Pate de canard en croute (Boned stuffed duck baked in a pastry crust)
|1 1/2||teaspoons salt|
|1/4||cup vegetable shortening|
|1/2||cup (1 stick) butter|
|About 2/3 cup cold water|
|Extra flour (for sprinkling)|
1. In a big bowl, place flour, salt, sugar, butter, and shortening. Rub the flour and fat together rapidly between the tips of your fingers until the fat is broken into pieces the size of oatmeal flakes. Do not overdo this step as the fat will be blended more thoroughly later.
2. Add the water and blend quickly with one hand, fingers held together and slightly cupped, as you rapidly gather the dough into a mass. Sprinkle up to 3 tablespoons more water by droplets over any unmassed remains and add them to the main body of the dough. Press the dough firmly into a roughly shaped ball. It should just hold together and be pilable, not damp and sticky.
3. Place the dough on a lightly floured board. With the heel of one hand, not the palm, which is too warm, rapidly press the pastry by the two spoonful bits down on the board and away from you in a firm, quick smear of about 6 inches. This constitutes the final blending of fat and flour, or fraisage.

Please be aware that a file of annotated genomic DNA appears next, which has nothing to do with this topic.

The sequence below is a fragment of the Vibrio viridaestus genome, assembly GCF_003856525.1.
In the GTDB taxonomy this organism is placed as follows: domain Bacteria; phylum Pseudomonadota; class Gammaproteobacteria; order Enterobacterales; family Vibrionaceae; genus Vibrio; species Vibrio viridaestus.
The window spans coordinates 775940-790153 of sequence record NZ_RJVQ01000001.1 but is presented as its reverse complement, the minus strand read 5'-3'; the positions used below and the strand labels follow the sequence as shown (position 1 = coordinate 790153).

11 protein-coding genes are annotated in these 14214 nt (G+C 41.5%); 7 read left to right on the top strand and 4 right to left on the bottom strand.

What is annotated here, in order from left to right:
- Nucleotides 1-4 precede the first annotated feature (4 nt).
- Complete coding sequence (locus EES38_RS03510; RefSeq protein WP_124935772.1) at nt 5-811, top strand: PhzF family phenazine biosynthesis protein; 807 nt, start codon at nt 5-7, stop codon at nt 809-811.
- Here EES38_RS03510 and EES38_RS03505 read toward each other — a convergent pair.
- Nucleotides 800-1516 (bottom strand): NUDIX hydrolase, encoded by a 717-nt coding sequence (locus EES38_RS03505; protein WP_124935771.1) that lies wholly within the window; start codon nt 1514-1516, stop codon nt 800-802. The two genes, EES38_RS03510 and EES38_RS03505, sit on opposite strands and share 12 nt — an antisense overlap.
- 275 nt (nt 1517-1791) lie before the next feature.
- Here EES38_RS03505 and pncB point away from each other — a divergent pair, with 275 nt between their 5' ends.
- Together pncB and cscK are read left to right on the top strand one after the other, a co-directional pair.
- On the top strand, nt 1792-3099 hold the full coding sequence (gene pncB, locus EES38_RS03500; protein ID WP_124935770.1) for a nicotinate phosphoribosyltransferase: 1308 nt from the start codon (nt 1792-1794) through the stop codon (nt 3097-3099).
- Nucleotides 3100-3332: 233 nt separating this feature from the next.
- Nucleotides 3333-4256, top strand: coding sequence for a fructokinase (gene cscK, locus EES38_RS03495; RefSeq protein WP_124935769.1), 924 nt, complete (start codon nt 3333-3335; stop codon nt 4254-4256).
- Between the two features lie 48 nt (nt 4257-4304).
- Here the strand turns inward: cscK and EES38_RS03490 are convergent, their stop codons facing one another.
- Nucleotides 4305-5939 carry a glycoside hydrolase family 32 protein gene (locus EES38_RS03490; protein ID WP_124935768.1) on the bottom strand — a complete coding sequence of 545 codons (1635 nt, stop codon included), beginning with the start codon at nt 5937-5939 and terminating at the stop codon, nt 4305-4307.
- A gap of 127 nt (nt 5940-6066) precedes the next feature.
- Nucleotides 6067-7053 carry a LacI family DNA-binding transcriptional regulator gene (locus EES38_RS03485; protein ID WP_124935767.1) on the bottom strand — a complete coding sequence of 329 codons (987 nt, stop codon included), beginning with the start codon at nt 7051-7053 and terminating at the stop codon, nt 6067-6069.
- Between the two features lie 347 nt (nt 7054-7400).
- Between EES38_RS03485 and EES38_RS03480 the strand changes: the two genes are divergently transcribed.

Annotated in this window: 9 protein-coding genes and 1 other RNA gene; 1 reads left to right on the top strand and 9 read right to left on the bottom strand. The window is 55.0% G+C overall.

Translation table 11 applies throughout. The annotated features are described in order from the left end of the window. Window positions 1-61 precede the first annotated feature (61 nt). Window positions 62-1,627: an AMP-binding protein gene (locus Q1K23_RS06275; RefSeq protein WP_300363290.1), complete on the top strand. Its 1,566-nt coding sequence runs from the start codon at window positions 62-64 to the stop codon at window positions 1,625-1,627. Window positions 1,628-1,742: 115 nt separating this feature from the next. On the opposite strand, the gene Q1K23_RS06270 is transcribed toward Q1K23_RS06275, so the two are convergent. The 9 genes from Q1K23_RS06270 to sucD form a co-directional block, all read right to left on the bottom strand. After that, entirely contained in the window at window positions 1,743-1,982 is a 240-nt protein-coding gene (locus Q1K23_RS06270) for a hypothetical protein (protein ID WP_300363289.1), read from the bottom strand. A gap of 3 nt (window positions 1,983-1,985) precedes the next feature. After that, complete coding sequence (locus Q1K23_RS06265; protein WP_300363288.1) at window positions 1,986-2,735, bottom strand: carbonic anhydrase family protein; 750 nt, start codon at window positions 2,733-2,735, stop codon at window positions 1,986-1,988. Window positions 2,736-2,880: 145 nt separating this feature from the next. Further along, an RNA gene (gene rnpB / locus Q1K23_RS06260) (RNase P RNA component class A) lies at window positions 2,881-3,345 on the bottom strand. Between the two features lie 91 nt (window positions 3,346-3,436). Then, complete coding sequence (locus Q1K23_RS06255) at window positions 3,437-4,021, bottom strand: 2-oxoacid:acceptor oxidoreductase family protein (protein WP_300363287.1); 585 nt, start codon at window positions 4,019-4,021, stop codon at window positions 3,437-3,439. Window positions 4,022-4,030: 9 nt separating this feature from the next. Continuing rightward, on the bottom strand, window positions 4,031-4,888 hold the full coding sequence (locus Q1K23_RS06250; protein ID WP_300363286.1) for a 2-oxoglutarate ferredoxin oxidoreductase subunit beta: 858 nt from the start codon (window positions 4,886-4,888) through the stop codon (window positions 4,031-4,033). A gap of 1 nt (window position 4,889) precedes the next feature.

4. With a scraper or spatula, gather the dough again into a mass. Knead it briefly into a fairly smooth round ball. Divide into 2 pieces – 2/3 and 1/3. Sprinkle them lightly with flour and wrap in waxed paper. Place in the freezer for 1 hour or until the dough is firm but not congealed, or refrigerate for 2 hours.
|5-pound roaster duckling|
|Pinch of ground allspice|
|2||diced canned truffles and their juice (optional)|
|4||cups pork and veal stuffing (see recipe)|
|3||tablespoons cooking oil|
1. Cut a deep slit down the back of the bird from the neck to the tail to expose the backbone. With a small, sharp knife, its edge always cutting against the bone, scrape and cut the flesh from the carcass bones down one side of the bird, pulling the flesh away from the carcass with your fingers as you cut. When you come to the ball joints connecting the wings and the second joints to the carcass, sever them, and continue down the carcass until you reach the ridge of the breast where skin and bone meet. You must be careful here, as the skin is thin and easily slit.